Simply put, Graham was the only academic who realized that something really interesting and complicated was about to happen in the evolution of governance in the Eastern and Central Arctic and decided to try and study it in great detail. Others have considered the big picture, and still others have looked at pieces of the puzzle, but only Graham has tried to research, write about, and teach about the puzzle as a whole.

But there is more to the story than Graham extending the range of his knowledge of, and publications about, politics at the provincial/territorial level. Having worked in the Clerk’s Office in the Ontario legislature, Graham understood that political and bureaucratic systems are composed of people. His fascination with the life stories of the individuals he met on visits, being they Inuit who had grown up in Nunavut or southerners who had been drawn to Nunavut, gave him insights into the human aspects of the processes that were unfolding. As an example, Graham often remarked on the shared commitment and personal connections he saw between the politicians and officials of the NIC, NTI, the GoC and the GNWT – commitment and connection which cut across the institutional silos the staff worked within.

In the years after Nunavut’s creation Graham spent countless days in conversation with officials of all manner of organizations – listening carefully to their reflections on the challenges they faced, asking practical questions, offering observations of his own and (although he would never phrase it as such) wisdom drawn from his vast and nuanced knowledge of Canadian politics, and – when invited to do so – making presentations in meetings and workshops. Genuinely wanting to see the new governance arrangements work smoothly, Graham never turned down an opportunity to offer practical help in any way he could.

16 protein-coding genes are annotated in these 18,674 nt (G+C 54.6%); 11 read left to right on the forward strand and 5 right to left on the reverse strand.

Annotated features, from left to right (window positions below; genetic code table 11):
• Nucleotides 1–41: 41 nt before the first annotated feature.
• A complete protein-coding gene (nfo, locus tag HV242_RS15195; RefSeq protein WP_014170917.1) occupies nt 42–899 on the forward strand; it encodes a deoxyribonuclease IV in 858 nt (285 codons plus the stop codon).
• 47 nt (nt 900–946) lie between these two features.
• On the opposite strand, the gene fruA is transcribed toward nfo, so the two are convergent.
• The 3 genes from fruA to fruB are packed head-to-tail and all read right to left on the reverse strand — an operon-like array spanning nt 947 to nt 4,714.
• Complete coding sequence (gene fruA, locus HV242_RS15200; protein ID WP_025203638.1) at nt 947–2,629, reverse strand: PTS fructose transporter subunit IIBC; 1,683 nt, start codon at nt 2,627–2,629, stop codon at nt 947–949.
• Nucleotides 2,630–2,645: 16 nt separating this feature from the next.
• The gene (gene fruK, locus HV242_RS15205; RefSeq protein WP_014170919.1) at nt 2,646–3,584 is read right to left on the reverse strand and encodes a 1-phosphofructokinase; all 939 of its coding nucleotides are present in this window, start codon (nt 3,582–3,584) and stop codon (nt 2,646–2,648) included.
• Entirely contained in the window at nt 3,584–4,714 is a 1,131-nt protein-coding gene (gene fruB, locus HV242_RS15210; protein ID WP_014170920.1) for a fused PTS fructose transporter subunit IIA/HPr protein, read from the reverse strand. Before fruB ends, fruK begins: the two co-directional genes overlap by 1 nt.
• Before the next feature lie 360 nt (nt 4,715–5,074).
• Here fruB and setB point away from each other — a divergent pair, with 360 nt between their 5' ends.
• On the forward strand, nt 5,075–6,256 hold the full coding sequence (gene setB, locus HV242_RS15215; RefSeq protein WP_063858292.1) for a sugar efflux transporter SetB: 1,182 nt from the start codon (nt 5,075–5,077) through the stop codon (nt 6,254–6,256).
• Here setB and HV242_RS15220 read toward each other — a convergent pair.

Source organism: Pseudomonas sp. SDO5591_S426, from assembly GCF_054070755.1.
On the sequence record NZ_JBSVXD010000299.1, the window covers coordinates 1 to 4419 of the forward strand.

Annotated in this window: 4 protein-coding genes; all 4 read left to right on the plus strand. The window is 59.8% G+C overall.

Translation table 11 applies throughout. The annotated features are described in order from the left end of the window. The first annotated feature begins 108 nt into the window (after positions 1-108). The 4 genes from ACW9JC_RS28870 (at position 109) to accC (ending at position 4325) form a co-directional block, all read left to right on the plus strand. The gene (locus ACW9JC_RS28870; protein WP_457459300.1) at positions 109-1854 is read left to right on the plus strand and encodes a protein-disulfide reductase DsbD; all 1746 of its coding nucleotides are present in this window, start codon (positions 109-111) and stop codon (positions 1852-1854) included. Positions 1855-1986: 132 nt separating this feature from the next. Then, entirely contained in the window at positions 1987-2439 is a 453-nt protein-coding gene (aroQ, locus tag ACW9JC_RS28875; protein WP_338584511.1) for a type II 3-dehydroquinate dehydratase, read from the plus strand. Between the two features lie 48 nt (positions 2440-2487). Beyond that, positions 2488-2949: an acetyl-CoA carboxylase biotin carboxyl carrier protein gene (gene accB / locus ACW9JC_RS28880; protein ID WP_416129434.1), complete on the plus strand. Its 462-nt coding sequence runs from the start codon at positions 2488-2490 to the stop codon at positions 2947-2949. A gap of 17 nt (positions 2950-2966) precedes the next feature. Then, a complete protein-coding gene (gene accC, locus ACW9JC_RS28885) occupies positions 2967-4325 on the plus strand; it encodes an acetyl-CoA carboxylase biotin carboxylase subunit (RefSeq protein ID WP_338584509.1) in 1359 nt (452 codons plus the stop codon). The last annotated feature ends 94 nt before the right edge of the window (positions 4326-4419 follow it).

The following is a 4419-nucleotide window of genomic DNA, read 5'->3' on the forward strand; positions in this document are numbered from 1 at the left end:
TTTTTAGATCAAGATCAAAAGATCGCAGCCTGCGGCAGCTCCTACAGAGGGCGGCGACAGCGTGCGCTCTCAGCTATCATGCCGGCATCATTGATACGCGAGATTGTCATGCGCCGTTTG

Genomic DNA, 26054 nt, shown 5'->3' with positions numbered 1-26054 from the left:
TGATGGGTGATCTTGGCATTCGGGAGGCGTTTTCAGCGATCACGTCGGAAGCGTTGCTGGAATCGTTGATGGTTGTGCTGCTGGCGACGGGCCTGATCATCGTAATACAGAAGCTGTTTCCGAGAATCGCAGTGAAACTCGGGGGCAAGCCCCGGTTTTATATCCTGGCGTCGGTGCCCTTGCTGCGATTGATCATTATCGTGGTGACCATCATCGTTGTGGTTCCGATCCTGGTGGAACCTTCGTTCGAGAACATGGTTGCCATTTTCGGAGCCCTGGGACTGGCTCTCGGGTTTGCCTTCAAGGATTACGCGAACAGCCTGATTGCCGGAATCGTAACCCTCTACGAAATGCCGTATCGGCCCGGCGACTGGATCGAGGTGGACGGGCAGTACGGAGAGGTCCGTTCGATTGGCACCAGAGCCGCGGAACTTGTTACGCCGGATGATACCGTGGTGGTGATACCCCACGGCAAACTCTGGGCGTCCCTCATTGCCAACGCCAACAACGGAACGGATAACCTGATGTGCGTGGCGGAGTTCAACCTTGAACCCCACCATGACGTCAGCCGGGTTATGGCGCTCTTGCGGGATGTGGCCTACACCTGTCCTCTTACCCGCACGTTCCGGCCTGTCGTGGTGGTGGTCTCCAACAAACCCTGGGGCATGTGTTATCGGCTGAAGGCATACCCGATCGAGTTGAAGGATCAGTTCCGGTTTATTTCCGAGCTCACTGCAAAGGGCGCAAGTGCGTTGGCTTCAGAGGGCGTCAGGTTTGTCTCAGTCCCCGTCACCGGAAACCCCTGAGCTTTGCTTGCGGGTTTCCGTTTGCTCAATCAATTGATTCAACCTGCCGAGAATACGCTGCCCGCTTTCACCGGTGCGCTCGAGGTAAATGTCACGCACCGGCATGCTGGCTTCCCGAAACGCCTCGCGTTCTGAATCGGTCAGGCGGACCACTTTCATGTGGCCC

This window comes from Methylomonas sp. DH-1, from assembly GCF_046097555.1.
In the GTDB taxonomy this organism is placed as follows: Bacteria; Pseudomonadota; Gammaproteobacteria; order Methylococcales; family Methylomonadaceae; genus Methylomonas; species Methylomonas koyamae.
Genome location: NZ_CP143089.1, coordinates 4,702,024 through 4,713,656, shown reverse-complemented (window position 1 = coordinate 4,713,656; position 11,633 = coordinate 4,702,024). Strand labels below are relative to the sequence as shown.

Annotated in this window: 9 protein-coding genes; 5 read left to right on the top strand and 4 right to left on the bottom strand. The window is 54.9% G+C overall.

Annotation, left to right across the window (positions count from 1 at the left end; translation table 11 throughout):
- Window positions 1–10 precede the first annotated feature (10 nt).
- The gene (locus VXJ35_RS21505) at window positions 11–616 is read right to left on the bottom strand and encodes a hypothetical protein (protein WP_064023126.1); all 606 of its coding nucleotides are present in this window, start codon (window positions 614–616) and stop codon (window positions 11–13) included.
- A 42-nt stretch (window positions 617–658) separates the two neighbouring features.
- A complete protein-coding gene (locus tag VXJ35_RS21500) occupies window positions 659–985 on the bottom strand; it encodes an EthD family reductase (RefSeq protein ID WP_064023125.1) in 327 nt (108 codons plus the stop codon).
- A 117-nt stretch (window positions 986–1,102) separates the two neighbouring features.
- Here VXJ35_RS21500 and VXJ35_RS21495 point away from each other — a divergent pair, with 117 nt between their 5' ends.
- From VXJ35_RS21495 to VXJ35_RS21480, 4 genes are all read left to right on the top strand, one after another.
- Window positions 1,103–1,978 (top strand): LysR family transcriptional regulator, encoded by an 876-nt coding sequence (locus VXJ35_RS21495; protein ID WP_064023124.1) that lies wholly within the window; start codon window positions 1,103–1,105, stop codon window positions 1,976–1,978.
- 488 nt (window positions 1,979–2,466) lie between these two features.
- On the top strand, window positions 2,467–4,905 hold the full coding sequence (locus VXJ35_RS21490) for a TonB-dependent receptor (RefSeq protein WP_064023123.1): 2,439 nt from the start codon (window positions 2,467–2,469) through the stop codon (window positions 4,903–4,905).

Graham White’s years of work in and on Nunavut have set a high standard for how an academic should engage with, and contribute to, his field of research. I hope that his career inspires some young scholars to follow his example and make a comparable contribution in their own careers.

For the record I would like to note that Graham and I still occasionally sigh and express regret that the “gender parity” proposal was defeated in a public vote, after almost the entire political leadership had agreed to give it a try. Far more contentious aspects of the design of the government had been settled by consensus between the three parties to the Nunavut Political Accord (Canada, NTI, and the GNWT) after discussion of design options proposed by the NIC, but the GNWT decided that this one matter had to be put to a public vote. The proposal would have set the new legislature off on a bold and hopeful course. We’ll never know, but Graham and I agree that social issues could only have been given greater attention if there had been equal numbers of women and men in the Legislative Assembly on Nunavut.

Jack Hicks is a social research consultant and a university and college lecturer based in Saskatoon, Saskatchewan. He is co-author, with Graham White, of Made in Nunavut: An Experiment in Decentralized Government, which was published by UBC Press in December, 2015.